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This year, The Lawyer’s annual ranking of the largest UK law firms by turnover is available as an interactive, digital benchmarking tool. For the first time this will allow you to manipulate each data set against the metrics of your choice.
A MARKED shift of power away from barristers into the hands of solicitors will be caused by the proposed legal aid reforms, a leading legal pressure group has predicted.
According to Roger Smith, director of the Legal Action Group, the plan to allow law firms to run block legal aid contracts will further erode the status of the young Bar.
He said proposals to hand legal aid purse strings over to solicitors under a contracting system would encourage firms inclined to favour their own lawyers over barristers. There would always be a place for a specialist Bar, but the change would mean less work in county and magistrates courts.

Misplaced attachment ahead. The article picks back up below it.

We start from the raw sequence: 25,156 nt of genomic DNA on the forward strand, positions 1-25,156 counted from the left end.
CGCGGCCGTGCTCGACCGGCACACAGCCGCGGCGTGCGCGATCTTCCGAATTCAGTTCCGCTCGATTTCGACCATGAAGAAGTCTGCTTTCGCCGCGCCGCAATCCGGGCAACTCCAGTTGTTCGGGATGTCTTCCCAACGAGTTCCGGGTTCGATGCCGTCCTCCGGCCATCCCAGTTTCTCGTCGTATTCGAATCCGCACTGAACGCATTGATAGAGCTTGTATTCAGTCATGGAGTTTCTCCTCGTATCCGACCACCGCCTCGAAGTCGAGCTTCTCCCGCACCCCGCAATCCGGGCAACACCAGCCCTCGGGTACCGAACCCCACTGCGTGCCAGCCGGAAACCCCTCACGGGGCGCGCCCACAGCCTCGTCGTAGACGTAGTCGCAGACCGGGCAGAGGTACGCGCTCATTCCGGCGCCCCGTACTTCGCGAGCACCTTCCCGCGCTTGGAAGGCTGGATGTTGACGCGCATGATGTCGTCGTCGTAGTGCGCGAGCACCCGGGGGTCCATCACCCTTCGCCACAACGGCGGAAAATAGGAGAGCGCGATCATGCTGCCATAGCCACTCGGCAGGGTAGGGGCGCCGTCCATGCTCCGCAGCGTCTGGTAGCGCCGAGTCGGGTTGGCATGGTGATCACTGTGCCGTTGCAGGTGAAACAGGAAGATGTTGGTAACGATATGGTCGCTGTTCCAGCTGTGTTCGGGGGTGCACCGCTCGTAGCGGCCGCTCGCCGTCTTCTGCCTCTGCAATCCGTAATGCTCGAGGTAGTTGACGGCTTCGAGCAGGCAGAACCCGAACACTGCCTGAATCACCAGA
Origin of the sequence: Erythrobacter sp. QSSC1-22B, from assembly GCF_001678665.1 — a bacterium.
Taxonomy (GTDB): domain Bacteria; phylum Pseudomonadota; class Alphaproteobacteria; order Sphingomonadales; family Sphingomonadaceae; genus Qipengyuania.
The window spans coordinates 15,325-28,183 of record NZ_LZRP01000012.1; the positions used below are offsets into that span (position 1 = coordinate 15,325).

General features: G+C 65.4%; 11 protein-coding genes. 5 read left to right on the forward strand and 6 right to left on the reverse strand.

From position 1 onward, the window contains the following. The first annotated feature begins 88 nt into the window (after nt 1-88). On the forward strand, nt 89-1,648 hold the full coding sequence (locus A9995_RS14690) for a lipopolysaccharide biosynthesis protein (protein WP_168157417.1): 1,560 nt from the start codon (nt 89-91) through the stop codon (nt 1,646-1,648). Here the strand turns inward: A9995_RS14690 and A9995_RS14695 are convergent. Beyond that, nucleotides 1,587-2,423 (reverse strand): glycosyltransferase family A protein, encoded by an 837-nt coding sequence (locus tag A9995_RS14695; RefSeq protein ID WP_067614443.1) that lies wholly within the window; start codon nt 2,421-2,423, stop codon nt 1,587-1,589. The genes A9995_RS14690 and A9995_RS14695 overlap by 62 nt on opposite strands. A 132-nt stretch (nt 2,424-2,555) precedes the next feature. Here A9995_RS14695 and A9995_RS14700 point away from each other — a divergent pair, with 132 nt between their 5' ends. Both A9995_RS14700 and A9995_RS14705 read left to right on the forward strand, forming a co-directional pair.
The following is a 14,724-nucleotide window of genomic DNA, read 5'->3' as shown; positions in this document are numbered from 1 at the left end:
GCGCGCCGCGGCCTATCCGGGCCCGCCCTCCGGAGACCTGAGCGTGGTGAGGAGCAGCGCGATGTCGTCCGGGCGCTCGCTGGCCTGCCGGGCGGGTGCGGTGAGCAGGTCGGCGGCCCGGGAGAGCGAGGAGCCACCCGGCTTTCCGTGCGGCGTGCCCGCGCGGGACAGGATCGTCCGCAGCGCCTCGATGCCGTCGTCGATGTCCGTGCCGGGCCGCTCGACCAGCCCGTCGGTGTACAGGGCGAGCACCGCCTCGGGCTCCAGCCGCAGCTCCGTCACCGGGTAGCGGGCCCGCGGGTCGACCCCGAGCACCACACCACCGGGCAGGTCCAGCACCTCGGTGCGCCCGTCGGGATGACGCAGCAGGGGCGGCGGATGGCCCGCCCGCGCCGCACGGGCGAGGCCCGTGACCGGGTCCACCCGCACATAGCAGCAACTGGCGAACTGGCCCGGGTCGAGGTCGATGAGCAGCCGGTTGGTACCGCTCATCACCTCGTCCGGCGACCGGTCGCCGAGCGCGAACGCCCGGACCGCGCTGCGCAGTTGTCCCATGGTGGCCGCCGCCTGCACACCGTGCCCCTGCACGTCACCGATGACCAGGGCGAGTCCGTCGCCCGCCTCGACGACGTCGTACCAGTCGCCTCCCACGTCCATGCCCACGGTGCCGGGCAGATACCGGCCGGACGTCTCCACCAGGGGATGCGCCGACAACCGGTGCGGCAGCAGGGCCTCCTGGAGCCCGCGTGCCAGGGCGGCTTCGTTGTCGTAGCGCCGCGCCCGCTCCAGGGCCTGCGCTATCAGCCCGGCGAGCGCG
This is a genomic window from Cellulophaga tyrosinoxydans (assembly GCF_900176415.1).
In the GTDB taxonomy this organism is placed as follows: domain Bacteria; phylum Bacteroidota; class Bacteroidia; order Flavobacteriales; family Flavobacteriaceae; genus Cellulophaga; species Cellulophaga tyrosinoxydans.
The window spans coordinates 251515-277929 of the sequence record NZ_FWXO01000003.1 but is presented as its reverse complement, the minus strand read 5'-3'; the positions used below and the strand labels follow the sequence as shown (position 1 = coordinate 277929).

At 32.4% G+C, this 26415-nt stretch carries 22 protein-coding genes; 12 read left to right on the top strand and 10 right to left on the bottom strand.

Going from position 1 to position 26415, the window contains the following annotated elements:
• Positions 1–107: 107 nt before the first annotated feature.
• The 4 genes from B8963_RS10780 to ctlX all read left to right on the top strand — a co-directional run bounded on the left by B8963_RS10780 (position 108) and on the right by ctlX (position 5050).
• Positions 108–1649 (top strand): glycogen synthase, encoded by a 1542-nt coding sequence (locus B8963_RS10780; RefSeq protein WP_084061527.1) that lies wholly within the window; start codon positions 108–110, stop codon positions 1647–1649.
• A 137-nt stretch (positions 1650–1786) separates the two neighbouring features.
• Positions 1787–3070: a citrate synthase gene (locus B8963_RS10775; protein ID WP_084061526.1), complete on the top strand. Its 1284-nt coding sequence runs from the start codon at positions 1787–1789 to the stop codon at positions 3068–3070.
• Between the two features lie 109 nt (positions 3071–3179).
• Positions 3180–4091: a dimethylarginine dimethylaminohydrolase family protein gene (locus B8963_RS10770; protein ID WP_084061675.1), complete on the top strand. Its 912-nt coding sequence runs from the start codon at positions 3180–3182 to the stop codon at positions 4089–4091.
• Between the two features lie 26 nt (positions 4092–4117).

"Solicitors will become the fundholders," he said. "Power will shift to them from barristers in the same way it has shifted away from consultants to GP fundholders under the NHS reforms."
A key Bar Council concern before the publication of the Government's legal aid White Paper had been the effect of solicitors managing their own budgets. The paper goes out of its way to reassure barristers they will not be sidelined.
"The board is developing ways of monitoring the outcomes, to test whether providers are achieving satisfactory results," it says. "This will identify providers who may be cutting corners to increase their profits."
The Bar Council's response is led by Jonathan Hirst QC. "The White Paper is full of reassurance," he said, "but I am bound to say, it reads like a series of platitudes."